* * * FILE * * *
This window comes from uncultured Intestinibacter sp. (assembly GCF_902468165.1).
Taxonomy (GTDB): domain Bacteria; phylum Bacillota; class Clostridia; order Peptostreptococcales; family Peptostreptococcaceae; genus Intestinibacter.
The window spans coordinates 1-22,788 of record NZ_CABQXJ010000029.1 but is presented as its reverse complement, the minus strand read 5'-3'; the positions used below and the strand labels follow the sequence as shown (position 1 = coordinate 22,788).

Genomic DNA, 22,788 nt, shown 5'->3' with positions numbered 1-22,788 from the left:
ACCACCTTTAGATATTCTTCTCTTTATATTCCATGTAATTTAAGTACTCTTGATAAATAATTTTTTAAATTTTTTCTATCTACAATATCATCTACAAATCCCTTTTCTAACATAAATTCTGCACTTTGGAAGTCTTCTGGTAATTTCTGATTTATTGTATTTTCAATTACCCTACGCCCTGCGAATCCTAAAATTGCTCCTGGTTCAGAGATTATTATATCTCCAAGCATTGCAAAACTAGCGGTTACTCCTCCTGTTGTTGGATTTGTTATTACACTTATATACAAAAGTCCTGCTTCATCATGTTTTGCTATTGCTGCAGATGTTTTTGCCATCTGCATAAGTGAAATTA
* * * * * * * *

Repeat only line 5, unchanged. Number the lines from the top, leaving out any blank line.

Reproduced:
ACCACCTTTAGATATTCTTCTCTTTATATTCCATGTAATTTAAGTACTCTTGATAAATAATTTTTTAAATTTTTTCTATCTACAATATCATCTACAAATCCCTTTTCTAACATAAATTCTGCACTTTGGAAGTCTTCTGGTAATTTCTGATTTATTGTATTTTCAATTACCCTACGCCCTGCGAATCCTAAAATTGCTCCTGGTTCAGAGATTATTATATCTCCAAGCATTGCAAAACTAGCGGTTACTCCTCCTGTTGTTGGATTTGTTATTACACTTATATACAAAAGTCCTGCTTCATCATGTTTTGCTATTGCTGCAGATGTTTTTGCCATCTGCATAAGTGAAATTA